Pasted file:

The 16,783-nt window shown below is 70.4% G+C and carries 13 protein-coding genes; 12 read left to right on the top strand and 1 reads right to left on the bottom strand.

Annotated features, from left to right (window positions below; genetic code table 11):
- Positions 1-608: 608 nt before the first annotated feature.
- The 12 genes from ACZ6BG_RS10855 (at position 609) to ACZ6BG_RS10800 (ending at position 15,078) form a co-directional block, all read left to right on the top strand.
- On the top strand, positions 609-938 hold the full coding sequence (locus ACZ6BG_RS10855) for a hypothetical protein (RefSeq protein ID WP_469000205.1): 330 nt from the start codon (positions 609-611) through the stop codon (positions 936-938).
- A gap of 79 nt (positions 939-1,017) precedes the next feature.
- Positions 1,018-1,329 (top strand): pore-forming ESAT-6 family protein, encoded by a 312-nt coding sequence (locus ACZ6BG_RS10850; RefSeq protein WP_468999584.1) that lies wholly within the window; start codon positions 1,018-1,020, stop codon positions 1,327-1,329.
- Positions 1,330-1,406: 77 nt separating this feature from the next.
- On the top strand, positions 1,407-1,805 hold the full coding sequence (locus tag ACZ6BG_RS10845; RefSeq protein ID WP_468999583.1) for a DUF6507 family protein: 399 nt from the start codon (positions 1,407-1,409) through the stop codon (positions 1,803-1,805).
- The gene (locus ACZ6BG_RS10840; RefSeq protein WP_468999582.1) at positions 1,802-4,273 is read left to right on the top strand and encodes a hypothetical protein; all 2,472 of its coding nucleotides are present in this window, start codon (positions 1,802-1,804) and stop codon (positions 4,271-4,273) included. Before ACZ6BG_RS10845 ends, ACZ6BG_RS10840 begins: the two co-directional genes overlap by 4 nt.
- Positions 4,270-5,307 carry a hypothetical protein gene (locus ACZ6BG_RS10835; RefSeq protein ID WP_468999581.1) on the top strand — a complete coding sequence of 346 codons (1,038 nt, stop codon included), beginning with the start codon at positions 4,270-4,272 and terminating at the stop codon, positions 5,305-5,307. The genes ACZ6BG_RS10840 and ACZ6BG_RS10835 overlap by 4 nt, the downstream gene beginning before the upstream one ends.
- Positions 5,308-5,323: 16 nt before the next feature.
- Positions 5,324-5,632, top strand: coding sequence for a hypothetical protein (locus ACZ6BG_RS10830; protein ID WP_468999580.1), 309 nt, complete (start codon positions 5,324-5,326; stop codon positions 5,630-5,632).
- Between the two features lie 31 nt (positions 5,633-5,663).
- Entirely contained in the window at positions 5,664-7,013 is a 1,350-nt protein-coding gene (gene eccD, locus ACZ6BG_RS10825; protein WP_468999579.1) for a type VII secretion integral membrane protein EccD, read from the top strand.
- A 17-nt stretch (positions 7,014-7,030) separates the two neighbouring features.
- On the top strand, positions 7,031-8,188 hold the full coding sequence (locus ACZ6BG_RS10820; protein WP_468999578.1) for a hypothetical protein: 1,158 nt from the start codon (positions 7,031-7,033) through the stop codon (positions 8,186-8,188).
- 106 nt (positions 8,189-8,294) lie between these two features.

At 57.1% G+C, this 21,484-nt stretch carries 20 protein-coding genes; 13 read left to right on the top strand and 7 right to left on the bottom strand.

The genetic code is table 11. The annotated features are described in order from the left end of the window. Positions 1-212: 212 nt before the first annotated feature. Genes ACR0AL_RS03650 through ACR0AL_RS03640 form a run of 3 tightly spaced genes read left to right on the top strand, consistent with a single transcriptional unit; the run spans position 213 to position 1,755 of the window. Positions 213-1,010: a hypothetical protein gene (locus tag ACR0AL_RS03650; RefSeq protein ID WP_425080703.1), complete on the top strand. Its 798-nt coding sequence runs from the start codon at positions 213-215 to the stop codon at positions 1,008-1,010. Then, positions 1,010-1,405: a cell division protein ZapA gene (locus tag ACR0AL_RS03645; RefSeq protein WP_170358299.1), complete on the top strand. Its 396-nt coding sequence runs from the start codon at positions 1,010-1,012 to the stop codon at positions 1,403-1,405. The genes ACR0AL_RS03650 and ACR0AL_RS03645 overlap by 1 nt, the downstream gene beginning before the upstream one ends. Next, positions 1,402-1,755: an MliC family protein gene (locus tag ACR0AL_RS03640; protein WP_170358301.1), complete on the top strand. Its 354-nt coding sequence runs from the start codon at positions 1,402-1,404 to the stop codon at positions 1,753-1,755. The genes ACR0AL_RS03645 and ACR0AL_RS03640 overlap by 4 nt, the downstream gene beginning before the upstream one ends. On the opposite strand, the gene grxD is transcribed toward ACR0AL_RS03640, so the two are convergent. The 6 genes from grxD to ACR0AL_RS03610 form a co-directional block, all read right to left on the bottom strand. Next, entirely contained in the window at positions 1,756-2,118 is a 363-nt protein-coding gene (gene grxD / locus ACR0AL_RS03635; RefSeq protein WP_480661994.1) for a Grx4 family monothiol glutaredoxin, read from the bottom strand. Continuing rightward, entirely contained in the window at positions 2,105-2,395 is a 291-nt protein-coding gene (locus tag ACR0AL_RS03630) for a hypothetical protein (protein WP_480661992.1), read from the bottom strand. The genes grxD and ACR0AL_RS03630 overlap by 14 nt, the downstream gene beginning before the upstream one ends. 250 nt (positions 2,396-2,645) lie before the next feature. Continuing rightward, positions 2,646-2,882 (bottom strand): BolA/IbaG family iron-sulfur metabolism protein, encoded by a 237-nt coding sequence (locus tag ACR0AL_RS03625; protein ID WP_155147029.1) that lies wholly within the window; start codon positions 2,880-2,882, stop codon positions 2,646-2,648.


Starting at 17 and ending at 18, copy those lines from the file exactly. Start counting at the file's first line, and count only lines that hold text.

- On the top strand, positions 7,031-8,188 hold the full coding sequence (locus ACZ6BG_RS10820; protein WP_468999578.1) for a hypothetical protein: 1,158 nt from the start codon (positions 7,031-7,033) through the stop codon (positions 8,186-8,188).
- 106 nt (positions 8,189-8,294) lie between these two features.